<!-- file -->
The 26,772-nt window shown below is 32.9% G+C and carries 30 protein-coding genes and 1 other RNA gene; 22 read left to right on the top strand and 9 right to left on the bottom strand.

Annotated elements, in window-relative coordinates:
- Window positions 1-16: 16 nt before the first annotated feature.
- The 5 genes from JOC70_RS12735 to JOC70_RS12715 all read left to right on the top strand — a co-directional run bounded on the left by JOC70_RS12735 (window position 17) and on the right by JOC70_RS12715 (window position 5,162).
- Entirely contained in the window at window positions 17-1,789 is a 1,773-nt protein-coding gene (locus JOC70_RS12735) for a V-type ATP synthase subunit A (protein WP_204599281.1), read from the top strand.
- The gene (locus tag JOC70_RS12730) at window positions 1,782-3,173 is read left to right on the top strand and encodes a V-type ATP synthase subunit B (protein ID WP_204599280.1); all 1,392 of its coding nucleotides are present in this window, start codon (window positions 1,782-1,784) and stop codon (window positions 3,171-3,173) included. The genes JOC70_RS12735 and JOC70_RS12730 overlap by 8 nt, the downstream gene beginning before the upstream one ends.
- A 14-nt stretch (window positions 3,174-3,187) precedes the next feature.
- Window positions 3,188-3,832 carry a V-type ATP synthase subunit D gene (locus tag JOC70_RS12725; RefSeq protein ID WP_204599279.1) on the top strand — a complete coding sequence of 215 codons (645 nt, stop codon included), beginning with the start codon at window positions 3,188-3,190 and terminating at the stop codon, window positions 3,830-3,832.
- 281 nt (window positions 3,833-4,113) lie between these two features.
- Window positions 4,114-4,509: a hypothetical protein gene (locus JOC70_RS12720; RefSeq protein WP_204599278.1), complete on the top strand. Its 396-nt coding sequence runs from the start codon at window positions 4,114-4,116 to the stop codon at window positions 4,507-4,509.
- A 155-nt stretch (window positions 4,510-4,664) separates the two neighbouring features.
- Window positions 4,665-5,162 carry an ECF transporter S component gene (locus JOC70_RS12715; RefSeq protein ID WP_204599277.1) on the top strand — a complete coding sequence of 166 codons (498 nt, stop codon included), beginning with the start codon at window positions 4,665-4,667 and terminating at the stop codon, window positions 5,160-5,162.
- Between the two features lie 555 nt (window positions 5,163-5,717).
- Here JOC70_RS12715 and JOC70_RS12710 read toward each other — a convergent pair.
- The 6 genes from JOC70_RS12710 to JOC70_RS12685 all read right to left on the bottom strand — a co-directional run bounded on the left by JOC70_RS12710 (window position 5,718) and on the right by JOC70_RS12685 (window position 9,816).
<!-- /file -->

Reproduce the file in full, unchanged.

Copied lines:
The 26,772-nt window shown below is 32.9% G+C and carries 30 protein-coding genes and 1 other RNA gene; 22 read left to right on the top strand and 9 right to left on the bottom strand.

Annotated elements, in window-relative coordinates:
- Window positions 1-16: 16 nt before the first annotated feature.
- The 5 genes from JOC70_RS12735 to JOC70_RS12715 all read left to right on the top strand — a co-directional run bounded on the left by JOC70_RS12735 (window position 17) and on the right by JOC70_RS12715 (window position 5,162).
- Entirely contained in the window at window positions 17-1,789 is a 1,773-nt protein-coding gene (locus JOC70_RS12735) for a V-type ATP synthase subunit A (protein WP_204599281.1), read from the top strand.
- The gene (locus tag JOC70_RS12730) at window positions 1,782-3,173 is read left to right on the top strand and encodes a V-type ATP synthase subunit B (protein ID WP_204599280.1); all 1,392 of its coding nucleotides are present in this window, start codon (window positions 1,782-1,784) and stop codon (window positions 3,171-3,173) included. The genes JOC70_RS12735 and JOC70_RS12730 overlap by 8 nt, the downstream gene beginning before the upstream one ends.
- A 14-nt stretch (window positions 3,174-3,187) precedes the next feature.
- Window positions 3,188-3,832 carry a V-type ATP synthase subunit D gene (locus tag JOC70_RS12725; RefSeq protein ID WP_204599279.1) on the top strand — a complete coding sequence of 215 codons (645 nt, stop codon included), beginning with the start codon at window positions 3,188-3,190 and terminating at the stop codon, window positions 3,830-3,832.
- 281 nt (window positions 3,833-4,113) lie between these two features.
- Window positions 4,114-4,509: a hypothetical protein gene (locus JOC70_RS12720; RefSeq protein WP_204599278.1), complete on the top strand. Its 396-nt coding sequence runs from the start codon at window positions 4,114-4,116 to the stop codon at window positions 4,507-4,509.
- A 155-nt stretch (window positions 4,510-4,664) separates the two neighbouring features.
- Window positions 4,665-5,162 carry an ECF transporter S component gene (locus JOC70_RS12715; RefSeq protein ID WP_204599277.1) on the top strand — a complete coding sequence of 166 codons (498 nt, stop codon included), beginning with the start codon at window positions 4,665-4,667 and terminating at the stop codon, window positions 5,160-5,162.
- Between the two features lie 555 nt (window positions 5,163-5,717).
- Here JOC70_RS12715 and JOC70_RS12710 read toward each other — a convergent pair.
- The 6 genes from JOC70_RS12710 to JOC70_RS12685 all read right to left on the bottom strand — a co-directional run bounded on the left by JOC70_RS12710 (window position 5,718) and on the right by JOC70_RS12685 (window position 9,816).